Whigs Get Soulful on new LP
Rolling Stone 11/06/95
Joe Pixie is pissed, two feet tall, with a voice like a pubescent munchkin, he has been phoning around local fastfood joints trying to get a job. He never gets one. “It’s because my voice is funny, isn’t it?” he says. “But if you don’t give me a job , I’m gonna crawl up your leg and kick your ass, motherfucker.” Afghan Whigs are relaxing in a Seattle studio, listening to crank-call cassettes, and Joe Pixie, a Southern gent with a varispeed machine, is the current favorite.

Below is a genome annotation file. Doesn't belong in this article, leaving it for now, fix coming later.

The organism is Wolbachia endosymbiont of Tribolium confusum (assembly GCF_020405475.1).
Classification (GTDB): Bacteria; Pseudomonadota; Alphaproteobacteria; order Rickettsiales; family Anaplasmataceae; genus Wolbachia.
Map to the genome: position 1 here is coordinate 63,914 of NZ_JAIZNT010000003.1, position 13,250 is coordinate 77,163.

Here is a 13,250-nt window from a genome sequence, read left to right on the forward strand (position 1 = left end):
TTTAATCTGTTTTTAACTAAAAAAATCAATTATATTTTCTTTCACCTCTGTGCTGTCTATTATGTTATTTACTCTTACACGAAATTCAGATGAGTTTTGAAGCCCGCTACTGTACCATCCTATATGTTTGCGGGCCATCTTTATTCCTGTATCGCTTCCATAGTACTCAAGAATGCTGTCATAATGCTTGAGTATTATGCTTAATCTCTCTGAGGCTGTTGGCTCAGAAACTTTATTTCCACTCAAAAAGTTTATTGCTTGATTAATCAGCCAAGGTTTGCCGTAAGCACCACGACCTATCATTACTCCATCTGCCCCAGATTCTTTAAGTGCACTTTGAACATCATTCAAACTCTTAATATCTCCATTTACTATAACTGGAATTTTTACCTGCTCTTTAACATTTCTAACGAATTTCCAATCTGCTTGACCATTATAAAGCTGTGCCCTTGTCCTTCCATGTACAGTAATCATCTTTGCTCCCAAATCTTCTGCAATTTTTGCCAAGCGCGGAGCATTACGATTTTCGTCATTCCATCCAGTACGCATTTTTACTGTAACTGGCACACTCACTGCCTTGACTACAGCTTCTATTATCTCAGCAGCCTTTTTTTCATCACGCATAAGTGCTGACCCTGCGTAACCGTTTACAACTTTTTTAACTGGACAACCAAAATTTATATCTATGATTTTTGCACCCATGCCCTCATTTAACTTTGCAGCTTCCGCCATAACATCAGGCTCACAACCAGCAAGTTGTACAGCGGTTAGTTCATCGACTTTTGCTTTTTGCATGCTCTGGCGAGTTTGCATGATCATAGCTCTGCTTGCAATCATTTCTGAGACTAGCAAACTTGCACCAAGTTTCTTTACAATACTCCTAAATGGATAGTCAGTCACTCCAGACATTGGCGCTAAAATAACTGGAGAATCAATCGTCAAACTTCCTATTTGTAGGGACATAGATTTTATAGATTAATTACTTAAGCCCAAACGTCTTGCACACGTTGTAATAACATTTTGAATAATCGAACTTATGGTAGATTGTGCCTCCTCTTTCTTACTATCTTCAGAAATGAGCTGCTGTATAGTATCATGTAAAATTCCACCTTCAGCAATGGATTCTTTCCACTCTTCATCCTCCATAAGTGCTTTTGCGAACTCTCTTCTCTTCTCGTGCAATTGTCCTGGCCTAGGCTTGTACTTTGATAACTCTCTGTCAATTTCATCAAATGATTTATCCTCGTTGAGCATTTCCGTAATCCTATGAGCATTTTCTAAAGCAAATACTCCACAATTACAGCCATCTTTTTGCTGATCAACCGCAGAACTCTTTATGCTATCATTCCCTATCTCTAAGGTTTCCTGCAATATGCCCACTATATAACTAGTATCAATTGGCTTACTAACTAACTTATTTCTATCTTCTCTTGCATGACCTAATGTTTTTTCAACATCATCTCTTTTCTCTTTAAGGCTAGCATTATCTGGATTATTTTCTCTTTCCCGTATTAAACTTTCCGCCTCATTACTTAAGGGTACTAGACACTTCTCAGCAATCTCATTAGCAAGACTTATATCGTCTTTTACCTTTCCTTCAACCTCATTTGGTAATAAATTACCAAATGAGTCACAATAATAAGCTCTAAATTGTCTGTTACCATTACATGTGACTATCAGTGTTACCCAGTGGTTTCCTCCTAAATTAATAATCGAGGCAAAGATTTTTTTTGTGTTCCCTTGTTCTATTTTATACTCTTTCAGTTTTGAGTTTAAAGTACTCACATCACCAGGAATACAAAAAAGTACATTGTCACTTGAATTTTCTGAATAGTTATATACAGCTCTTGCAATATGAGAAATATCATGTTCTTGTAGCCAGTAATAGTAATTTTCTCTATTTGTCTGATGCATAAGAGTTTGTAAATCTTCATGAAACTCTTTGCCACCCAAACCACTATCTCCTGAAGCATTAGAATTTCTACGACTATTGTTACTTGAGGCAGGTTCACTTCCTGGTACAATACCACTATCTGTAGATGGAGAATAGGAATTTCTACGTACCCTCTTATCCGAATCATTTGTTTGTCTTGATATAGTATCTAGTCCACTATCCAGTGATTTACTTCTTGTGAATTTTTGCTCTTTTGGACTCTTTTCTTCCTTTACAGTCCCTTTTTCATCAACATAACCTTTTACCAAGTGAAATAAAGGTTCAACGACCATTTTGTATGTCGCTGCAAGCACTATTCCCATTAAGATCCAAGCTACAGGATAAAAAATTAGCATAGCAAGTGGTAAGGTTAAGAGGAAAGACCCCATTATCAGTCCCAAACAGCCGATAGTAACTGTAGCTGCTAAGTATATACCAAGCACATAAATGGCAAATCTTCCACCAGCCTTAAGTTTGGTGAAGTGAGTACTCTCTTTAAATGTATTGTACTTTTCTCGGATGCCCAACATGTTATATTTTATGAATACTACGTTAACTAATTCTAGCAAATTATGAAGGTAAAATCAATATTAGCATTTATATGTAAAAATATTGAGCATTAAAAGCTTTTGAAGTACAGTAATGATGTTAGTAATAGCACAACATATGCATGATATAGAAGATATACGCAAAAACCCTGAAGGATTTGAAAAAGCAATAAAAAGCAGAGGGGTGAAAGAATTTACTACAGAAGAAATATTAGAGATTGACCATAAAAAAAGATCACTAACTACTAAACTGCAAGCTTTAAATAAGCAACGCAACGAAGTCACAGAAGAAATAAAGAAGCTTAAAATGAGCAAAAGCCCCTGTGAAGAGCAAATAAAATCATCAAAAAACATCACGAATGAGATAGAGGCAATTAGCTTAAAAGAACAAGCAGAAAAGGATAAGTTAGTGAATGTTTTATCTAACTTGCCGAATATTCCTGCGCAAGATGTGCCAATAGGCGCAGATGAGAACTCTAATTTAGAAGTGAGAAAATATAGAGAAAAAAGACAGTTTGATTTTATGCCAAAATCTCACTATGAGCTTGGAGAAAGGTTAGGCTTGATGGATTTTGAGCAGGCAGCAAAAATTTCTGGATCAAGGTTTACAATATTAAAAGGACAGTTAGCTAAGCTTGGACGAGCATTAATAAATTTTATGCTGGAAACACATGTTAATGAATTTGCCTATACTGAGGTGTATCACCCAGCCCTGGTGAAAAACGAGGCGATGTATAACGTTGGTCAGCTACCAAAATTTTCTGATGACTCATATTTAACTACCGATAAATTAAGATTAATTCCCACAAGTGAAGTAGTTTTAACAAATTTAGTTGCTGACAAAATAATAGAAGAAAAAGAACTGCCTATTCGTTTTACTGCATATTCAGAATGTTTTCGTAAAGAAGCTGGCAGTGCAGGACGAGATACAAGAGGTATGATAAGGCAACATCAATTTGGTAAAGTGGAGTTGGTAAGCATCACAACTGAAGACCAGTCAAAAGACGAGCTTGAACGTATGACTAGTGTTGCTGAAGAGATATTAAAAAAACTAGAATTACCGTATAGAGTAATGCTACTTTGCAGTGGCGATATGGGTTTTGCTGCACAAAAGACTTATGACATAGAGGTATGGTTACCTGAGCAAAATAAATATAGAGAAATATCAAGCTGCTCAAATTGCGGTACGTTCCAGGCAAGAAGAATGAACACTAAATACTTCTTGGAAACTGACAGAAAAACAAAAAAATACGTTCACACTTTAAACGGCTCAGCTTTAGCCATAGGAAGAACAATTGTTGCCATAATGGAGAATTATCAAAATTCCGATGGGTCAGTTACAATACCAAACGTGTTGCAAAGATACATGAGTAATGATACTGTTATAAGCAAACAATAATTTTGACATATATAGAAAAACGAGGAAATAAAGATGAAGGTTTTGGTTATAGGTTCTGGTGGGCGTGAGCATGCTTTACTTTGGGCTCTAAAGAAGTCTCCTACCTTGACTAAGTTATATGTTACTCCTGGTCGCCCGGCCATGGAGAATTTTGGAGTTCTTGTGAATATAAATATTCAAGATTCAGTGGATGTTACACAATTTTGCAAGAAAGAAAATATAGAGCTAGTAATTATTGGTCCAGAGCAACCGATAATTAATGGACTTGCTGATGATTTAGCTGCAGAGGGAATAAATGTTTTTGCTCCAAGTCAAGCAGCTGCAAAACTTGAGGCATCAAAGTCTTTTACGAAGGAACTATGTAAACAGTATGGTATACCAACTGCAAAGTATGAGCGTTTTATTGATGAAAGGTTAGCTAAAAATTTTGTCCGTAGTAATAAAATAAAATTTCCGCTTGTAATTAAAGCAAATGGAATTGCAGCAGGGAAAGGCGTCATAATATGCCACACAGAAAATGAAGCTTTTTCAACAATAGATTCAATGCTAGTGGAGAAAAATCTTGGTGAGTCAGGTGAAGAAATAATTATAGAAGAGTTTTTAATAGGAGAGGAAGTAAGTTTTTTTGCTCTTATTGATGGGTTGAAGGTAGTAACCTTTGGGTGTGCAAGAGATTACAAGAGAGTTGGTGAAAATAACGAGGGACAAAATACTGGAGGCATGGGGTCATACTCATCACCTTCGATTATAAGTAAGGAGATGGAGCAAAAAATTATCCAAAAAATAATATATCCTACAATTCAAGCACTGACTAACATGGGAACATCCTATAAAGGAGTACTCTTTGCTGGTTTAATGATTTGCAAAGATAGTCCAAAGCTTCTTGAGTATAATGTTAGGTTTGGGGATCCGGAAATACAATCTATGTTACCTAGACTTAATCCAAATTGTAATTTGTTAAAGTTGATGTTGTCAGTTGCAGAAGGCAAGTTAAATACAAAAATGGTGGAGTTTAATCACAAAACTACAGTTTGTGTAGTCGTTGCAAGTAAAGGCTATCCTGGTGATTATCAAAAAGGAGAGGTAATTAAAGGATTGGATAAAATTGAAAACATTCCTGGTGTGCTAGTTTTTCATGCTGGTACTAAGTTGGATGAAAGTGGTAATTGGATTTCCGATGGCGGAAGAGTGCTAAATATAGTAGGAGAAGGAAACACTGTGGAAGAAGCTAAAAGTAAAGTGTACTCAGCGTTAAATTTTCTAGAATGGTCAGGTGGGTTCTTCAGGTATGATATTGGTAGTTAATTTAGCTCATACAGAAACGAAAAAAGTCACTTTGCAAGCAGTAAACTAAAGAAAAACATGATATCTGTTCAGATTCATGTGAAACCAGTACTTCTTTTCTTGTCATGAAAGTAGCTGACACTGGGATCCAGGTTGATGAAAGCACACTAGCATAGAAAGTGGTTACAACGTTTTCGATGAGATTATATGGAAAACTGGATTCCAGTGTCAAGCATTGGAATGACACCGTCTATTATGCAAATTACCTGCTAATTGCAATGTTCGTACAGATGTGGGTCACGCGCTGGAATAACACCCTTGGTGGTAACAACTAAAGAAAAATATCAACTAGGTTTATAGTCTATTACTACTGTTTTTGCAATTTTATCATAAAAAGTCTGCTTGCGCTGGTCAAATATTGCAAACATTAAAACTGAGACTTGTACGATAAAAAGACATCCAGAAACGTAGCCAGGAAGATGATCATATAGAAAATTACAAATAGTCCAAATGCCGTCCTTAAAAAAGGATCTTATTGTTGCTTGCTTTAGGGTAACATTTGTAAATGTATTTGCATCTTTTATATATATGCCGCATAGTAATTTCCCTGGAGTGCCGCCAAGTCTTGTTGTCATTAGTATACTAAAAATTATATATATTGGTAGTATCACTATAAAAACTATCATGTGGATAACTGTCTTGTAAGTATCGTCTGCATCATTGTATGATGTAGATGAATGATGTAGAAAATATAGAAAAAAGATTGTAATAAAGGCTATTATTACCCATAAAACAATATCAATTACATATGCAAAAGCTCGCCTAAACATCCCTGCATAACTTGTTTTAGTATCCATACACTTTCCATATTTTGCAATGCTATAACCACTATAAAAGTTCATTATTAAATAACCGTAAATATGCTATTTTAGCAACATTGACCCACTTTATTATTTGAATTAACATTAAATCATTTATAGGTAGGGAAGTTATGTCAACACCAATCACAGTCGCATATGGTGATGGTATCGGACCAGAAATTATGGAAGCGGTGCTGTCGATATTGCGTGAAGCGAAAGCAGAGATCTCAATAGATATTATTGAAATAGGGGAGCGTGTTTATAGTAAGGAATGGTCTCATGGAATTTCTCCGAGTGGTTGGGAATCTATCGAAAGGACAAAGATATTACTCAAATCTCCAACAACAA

“This is what we do in the studio,” says singer and guitarist Greg Dulli. “We sit aroun d listening to tapes of Joe Pixie.” And finishing up Black Love, their latest album, scheduled for a March release. Six months of work have seen Cincinnati’s favorite sons complete 17 songs representing their most adventurous album yet. “Faded” is the piece de resistance, a nine-minute opus that Dulli insists is the best thing the Whigs have ever done. It’s a dramatic departure even for a band that has made it’s name bucking indie tradition. Simple, piano heavy and fading out with sleigh bells, the song is the sound of the morning after the exquisite night before. “And we haven’t even put in the sound effect s yet,” Dulli says enthusiastically. “Our practice space in Cincinnati has a train yard behind it, and trains braking at night sound like people singing. So we’re going to have train brakes over the end.” “Night by Candlelight” is another mold breaker. As bassist John Curley cues it up, someone asks what the single will be. “Not this,” Curley says. “I can tell you that.” It’s one of several dark ballads on the LP, with an intro reflective of the Cure’s “A Reflection.” But only an intro. While Satchel’s Shawn Smith takes over the mike, an orchestra fires up, swamping first voices and then the entire song. “When we recorded the timpani,” Dulli says, “we had them so loud, everyone had to go take a shit wh en we were done.” Other highlights are “Bulletproof,” a soulful rocker that first turned up on the Whigs’ spring tour, as well as a Tom Waits-like reading of “If I Only Had a Heart,” from The Wizard of Oz. “It’s a sexy song,” Dulli says. Then he realizes every e ye in the room is upon him. “Well, it is if you’re eating mushrooms.” Afghan Whigs began writing and recording demos in March. “Then when we toured, we took seven of the songs along just to see what would happen to them,” Dulli says. Now, six months later, the band – Dulli, Curley, guitarist Rick McCollum, and new drumm er Paul Buchignani – is inside Robert Lang’s Studio, in Seattle. They migrate again in a few weeks for mixing in Memphis, Tenn., but Black Love is already sounding like hipper, flippier Whigs. The thread through Black Love is the taste for Motown that the Whigs have leaned toward but never had the nerve to explore fully. This time the gloves are off. Dulli is producing, and the result is even more faithful than Uptown Avondale , the Whigs’ soul covers EP of 1992. “It’s because we’re better than we used to be,” Dulli says. “I don’t think everybody improves – some do their best the first time. We had to grow up and learn before we could do something like this.”